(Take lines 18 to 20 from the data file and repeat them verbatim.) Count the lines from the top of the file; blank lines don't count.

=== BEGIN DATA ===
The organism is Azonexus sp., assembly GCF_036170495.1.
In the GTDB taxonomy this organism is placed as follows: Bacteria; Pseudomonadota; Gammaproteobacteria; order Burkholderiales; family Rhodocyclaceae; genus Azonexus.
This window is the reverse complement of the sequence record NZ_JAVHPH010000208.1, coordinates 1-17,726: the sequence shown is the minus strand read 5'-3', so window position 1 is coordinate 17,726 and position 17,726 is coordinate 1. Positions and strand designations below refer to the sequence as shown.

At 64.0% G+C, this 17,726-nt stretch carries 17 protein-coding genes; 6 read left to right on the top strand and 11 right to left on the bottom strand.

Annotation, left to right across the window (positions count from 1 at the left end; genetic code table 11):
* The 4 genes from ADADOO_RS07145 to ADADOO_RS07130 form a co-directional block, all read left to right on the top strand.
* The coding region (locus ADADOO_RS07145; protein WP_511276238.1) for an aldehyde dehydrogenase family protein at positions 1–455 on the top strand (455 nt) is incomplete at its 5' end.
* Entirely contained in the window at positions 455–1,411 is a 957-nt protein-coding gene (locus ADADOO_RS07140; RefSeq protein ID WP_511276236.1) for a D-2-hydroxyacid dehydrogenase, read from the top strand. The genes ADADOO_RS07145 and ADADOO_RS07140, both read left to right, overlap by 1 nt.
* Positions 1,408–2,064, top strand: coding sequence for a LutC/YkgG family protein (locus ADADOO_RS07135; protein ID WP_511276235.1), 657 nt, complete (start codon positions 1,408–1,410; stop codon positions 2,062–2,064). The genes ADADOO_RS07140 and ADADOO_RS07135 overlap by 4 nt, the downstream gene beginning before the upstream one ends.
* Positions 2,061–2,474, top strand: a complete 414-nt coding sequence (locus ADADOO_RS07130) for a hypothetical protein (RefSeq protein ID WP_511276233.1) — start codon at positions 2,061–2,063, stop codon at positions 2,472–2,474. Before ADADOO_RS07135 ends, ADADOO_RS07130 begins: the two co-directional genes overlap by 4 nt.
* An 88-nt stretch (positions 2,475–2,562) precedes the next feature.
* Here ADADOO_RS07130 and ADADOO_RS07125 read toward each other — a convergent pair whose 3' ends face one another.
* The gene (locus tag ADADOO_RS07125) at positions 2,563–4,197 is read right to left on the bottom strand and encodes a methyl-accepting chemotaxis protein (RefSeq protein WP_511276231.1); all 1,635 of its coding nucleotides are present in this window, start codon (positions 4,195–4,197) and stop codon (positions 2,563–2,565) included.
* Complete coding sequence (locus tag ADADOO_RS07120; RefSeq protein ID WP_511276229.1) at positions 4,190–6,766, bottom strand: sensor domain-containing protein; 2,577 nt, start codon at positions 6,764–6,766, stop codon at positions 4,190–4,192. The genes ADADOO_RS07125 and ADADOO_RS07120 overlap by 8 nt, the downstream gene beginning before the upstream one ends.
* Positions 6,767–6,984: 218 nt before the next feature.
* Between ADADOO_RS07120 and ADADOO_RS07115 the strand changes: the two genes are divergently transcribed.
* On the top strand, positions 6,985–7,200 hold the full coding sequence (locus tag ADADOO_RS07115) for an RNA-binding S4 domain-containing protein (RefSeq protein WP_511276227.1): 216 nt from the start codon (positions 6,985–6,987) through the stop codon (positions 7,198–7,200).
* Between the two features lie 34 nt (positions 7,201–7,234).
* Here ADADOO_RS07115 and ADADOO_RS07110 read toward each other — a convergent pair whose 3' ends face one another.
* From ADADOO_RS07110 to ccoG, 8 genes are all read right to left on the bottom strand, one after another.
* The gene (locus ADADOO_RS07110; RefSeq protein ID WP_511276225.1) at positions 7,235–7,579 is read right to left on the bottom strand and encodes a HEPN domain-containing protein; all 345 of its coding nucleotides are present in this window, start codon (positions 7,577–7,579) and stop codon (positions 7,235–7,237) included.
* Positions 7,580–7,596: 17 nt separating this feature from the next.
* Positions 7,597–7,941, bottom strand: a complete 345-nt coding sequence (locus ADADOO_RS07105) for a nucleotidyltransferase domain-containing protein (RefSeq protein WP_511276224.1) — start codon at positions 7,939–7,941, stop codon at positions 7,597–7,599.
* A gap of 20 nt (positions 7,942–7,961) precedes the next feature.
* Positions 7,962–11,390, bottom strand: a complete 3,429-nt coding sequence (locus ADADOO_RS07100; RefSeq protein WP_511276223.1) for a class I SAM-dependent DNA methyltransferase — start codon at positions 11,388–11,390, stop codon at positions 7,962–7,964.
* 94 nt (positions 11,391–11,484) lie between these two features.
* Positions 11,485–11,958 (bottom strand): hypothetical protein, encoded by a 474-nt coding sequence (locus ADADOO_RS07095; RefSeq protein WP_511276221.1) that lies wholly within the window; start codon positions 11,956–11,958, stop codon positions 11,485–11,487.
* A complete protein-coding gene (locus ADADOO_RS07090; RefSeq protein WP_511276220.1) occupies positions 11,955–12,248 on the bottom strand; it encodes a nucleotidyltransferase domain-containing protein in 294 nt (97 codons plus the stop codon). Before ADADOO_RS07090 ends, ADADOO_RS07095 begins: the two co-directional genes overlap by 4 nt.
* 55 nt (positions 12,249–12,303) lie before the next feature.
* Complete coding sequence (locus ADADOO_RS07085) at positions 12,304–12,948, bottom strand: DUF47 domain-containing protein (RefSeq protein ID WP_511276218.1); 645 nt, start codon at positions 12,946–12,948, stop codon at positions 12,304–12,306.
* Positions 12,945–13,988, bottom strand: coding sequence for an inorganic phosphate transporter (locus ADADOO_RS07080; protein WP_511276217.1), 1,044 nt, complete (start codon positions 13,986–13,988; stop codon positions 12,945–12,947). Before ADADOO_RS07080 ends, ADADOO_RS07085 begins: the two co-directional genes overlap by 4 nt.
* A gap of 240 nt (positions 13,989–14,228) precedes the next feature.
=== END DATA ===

* Between the two features lie 34 nt (positions 7,201–7,234).
* Here ADADOO_RS07115 and ADADOO_RS07110 read toward each other — a convergent pair whose 3' ends face one another.
* From ADADOO_RS07110 to ccoG, 8 genes are all read right to left on the bottom strand, one after another.